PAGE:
Review (from lat. recensio) means in other words- reporting or a critical evaluation of a specific literary work, film, concert, exhibition, scientific publication, etc. It is the most commonly presented in the mass media.
Not everyone can write a good review. It is depends on knowledge, intellectual level, taste and sensibility of the writer. The reviews contain specialized vocabulary from the field the review is concerned, as well as specific knowledge (historical, biographical, etc.).
The review should:
- Include a description of the subject of review (title, author, etc.).
- Show the essence of the work, the mentioned problem;
- Get to the bottom of the discussed subject. It should be analysed, interpreted, compared to the others;
- It should express reviewer’s personal attitude towards the subject;
- It should be subjective;
- It should include an assessment reasoned by specific arguments.
- It should be related to current events;
- It should be adjusted to the reader (e.g. if a specialist is the reader, it is not necessary to recall the basic facts);
- It is often written from some general information to a more detailed one.
We can distinguish three types of reviews because of their character:
- Information – informing a reader about the emergence of a given fact. Reviewer uses a description, summary, story, characterization, etc. It should, however, show the problematic aspect of a phenomenon;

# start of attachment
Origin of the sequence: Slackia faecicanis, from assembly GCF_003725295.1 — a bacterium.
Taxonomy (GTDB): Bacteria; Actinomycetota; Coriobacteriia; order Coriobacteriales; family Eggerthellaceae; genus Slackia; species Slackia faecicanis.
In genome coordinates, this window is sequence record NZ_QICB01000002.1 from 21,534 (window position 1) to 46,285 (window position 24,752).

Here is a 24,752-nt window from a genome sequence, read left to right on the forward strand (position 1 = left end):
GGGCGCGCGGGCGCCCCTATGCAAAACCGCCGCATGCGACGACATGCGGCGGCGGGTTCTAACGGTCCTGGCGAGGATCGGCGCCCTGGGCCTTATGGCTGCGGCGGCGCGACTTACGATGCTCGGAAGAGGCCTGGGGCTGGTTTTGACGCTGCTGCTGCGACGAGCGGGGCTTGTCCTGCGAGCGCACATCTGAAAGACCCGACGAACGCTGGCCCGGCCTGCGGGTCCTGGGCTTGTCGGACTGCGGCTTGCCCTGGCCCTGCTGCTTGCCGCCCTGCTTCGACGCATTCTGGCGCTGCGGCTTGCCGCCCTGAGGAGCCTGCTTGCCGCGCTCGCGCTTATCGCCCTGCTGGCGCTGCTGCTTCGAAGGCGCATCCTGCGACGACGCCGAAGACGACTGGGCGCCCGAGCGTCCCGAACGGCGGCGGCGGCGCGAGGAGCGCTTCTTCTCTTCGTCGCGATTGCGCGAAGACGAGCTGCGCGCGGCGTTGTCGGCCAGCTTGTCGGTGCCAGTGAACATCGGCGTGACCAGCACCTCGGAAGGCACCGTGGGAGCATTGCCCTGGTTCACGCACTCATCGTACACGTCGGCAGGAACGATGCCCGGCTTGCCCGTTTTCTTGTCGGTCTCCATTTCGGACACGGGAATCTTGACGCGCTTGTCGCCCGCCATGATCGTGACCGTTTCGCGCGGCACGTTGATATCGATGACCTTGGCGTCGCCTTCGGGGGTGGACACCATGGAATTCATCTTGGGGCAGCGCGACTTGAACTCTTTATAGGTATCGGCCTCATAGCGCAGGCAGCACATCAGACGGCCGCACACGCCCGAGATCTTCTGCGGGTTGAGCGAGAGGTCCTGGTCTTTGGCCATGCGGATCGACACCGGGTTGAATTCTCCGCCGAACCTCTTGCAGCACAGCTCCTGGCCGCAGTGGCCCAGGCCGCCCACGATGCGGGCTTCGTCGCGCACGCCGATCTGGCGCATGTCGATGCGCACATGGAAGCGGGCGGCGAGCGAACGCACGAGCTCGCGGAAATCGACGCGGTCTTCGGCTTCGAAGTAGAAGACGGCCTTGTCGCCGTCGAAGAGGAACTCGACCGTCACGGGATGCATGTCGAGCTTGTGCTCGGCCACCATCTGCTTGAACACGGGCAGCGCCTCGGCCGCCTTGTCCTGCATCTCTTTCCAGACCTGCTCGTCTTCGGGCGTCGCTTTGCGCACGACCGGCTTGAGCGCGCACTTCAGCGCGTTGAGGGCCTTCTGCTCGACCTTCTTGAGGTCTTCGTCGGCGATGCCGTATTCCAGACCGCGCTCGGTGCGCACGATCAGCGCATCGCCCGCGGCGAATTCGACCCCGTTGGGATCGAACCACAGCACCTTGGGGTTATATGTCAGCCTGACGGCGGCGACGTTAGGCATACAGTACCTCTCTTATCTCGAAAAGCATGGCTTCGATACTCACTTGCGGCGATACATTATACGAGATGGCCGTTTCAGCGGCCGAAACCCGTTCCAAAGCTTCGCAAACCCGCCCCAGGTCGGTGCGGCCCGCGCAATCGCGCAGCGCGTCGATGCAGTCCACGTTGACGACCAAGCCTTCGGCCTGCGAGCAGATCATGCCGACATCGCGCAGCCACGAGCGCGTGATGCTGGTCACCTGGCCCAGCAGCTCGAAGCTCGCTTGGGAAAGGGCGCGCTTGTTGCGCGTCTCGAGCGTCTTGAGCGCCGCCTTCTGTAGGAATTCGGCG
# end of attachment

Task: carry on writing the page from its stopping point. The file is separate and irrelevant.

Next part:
- Feuilleton – extended thematic and problematic perspective;
- Essays – a subjective point of view, expressing personal relationship to the subject of review will be particularly important here.
We start a text with the presentation of the work being reviewed ( an author, a title, or a publisher, eventually).
It may begin with:
- neutral, for example: “In recent days there appeared…”,
- subjective, for example: “I have recently read a very interesting …”,
- or indicate the popularity of the work, for example. “… disappearing from the shelves quite suddenly…”, “Do you know what is being sold better than hotcakes?”.
Then previously collected information on the reviewed text and its author are presented. You should select the most important ones. Introduce a wider context concerning the work, the author, his relation to other similar works or to the original one (if there is any).